From “Into the Mystic” by the music journalist Robert Palmer, originally published in the March 23, 1989 Rolling Stone and collected in Blues & Chaos, the Palmer omnibus (2009, Scribner):

From my hotel window, I hear the dogs—Tangier is known for having more, and louder, dogs than any other city—barking across the distances. The late Brion Gysin—painter, poet, visionary, patron of the Master Musicians who live in the mountain village of Jajouka, and influence on artists ranging from Burroughs to Paul Bowles, the Rolling Stones to David Bowie, Iggy Pop to Patti Smith—taught me to listen to the dogs when I lived here in the early seventies. He claimed he had cracked the dogs’ code and used to provide a running translation: “Everything okay there? Enough food? People good?” And from miles away in the suburbs the responses would come back: “Good food here, but people beat us.” “Out here we’re hungry.”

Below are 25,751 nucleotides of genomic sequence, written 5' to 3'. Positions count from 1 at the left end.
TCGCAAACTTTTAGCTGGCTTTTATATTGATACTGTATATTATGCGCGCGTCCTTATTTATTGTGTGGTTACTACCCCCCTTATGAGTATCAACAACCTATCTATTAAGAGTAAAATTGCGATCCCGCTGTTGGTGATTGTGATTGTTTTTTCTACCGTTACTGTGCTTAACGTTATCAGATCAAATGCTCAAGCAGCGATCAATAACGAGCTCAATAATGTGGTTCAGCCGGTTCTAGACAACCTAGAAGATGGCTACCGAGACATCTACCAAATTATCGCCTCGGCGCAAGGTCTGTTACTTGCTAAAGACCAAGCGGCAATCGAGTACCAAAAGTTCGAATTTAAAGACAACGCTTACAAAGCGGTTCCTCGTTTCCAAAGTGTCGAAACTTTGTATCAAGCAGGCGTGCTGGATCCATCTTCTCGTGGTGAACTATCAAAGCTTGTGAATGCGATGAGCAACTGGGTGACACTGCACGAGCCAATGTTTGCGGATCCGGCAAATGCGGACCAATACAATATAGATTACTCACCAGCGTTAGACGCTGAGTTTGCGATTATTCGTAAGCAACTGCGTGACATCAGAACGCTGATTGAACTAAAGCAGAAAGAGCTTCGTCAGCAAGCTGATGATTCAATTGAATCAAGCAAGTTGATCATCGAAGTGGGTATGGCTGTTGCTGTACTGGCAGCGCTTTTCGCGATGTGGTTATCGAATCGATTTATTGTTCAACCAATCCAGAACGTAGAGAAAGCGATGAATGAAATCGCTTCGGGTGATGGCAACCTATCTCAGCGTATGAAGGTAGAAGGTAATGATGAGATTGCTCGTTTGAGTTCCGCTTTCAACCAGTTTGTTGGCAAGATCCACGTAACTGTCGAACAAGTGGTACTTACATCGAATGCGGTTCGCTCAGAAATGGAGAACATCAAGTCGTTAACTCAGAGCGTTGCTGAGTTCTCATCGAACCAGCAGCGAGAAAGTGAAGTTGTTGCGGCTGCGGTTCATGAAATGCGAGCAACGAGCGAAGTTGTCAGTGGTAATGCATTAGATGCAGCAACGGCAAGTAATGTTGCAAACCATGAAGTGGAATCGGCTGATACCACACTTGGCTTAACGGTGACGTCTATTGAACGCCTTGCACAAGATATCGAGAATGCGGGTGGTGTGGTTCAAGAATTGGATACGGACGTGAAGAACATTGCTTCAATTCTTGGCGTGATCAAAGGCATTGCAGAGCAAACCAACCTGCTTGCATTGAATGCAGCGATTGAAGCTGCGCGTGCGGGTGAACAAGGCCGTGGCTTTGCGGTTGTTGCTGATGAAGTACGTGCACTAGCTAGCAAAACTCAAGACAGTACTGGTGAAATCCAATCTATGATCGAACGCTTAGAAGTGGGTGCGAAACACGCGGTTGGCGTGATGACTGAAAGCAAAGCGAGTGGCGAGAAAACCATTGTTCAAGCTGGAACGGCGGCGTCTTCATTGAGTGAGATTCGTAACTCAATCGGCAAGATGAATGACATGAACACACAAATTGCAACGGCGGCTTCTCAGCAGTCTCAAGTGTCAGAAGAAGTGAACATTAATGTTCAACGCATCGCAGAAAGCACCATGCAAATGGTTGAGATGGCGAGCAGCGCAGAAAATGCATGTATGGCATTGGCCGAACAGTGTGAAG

Now the enormous speakers of the Mosque Mohammed V crackles, and the honey-voiced muezzin’s cantillation of verses from the Koran ricochets off the white walls of the city, quieting the dogs. The chanting forms a sonic grid that focuses, or perhaps completes, the City as Ideal Form: The community of the faithful is being irradiated by harmonics of degree and distance. Tangier’s cunningly balanced architecture of surfaces, arches and crenelated towers servers as a kind of transformer for the spiritual electricity of the muezzin’s call. In Morocco there are different kinds of electricity. This kind is called baraka, a kind of psychic current that certain holy places, sounds and people absorb and hold like storage batteries. The receptive can plug into these power sources—without getting fried, one hopes.

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